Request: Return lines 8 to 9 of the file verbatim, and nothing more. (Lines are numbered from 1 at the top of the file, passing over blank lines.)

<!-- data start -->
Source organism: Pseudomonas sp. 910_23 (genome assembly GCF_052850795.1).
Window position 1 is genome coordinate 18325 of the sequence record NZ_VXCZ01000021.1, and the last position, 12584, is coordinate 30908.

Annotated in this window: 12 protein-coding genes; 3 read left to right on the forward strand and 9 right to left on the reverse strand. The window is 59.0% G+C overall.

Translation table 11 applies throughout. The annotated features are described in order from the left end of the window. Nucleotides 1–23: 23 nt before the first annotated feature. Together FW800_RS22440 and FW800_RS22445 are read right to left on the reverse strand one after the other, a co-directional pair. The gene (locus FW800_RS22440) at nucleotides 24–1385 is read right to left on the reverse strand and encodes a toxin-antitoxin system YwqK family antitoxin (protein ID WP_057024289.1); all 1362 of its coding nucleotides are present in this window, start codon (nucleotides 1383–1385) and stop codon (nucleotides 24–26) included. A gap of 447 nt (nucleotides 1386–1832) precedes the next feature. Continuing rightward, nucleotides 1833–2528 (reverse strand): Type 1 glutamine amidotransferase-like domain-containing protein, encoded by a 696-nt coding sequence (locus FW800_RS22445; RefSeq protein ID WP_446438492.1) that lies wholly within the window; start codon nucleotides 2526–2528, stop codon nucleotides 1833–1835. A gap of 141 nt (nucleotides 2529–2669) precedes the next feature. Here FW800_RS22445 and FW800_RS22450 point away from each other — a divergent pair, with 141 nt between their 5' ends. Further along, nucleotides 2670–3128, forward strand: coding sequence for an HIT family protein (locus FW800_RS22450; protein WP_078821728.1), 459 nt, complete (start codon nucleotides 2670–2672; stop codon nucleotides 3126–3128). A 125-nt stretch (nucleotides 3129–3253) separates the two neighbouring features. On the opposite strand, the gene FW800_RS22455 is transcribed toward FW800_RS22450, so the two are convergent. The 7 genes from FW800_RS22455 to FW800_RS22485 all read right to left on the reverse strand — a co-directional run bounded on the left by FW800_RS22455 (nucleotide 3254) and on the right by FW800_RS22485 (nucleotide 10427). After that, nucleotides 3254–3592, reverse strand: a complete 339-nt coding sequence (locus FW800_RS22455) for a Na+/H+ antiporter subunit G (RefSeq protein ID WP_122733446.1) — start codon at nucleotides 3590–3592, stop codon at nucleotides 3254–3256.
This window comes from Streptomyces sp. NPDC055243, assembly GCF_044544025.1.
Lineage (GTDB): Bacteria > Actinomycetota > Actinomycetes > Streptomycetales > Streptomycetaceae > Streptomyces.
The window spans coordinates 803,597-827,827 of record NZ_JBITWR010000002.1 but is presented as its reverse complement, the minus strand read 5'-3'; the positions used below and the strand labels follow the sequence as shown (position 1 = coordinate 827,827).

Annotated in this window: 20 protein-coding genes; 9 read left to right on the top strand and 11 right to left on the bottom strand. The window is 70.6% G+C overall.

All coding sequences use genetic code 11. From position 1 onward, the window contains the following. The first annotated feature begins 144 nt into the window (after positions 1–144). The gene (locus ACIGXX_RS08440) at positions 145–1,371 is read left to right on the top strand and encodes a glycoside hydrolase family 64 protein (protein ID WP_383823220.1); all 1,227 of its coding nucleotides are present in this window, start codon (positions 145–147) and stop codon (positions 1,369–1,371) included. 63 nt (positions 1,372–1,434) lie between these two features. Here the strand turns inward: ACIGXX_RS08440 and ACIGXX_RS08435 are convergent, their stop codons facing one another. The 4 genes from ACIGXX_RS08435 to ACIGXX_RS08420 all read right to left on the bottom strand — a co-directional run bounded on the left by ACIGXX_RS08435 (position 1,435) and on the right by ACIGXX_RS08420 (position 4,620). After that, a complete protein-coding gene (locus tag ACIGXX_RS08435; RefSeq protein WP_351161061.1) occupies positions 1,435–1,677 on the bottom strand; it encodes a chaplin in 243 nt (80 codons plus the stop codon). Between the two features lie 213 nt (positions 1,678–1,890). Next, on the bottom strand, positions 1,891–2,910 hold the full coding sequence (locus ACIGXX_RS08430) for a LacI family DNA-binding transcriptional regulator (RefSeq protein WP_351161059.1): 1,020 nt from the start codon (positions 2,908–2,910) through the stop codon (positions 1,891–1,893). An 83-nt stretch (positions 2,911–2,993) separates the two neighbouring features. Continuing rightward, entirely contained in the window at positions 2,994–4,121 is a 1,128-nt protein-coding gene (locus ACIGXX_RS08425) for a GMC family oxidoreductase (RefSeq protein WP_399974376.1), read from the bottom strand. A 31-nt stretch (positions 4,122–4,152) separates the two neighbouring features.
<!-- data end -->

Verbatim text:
Annotated in this window: 20 protein-coding genes; 9 read left to right on the top strand and 11 right to left on the bottom strand. The window is 70.6% G+C overall.

All coding sequences use genetic code 11. From position 1 onward, the window contains the following. The first annotated feature begins 144 nt into the window (after positions 1–144). The gene (locus ACIGXX_RS08440) at positions 145–1,371 is read left to right on the top strand and encodes a glycoside hydrolase family 64 protein (protein ID WP_383823220.1); all 1,227 of its coding nucleotides are present in this window, start codon (positions 145–147) and stop codon (positions 1,369–1,371) included. 63 nt (positions 1,372–1,434) lie between these two features. Here the strand turns inward: ACIGXX_RS08440 and ACIGXX_RS08435 are convergent, their stop codons facing one another. The 4 genes from ACIGXX_RS08435 to ACIGXX_RS08420 all read right to left on the bottom strand — a co-directional run bounded on the left by ACIGXX_RS08435 (position 1,435) and on the right by ACIGXX_RS08420 (position 4,620). After that, a complete protein-coding gene (locus tag ACIGXX_RS08435; RefSeq protein WP_351161061.1) occupies positions 1,435–1,677 on the bottom strand; it encodes a chaplin in 243 nt (80 codons plus the stop codon). Between the two features lie 213 nt (positions 1,678–1,890). Next, on the bottom strand, positions 1,891–2,910 hold the full coding sequence (locus ACIGXX_RS08430) for a LacI family DNA-binding transcriptional regulator (RefSeq protein WP_351161059.1): 1,020 nt from the start codon (positions 2,908–2,910) through the stop codon (positions 1,891–1,893). An 83-nt stretch (positions 2,911–2,993) separates the two neighbouring features. Continuing rightward, entirely contained in the window at positions 2,994–4,121 is a 1,128-nt protein-coding gene (locus ACIGXX_RS08425) for a GMC family oxidoreductase (RefSeq protein WP_399974376.1), read from the bottom strand. A 31-nt stretch (positions 4,122–4,152) separates the two neighbouring features.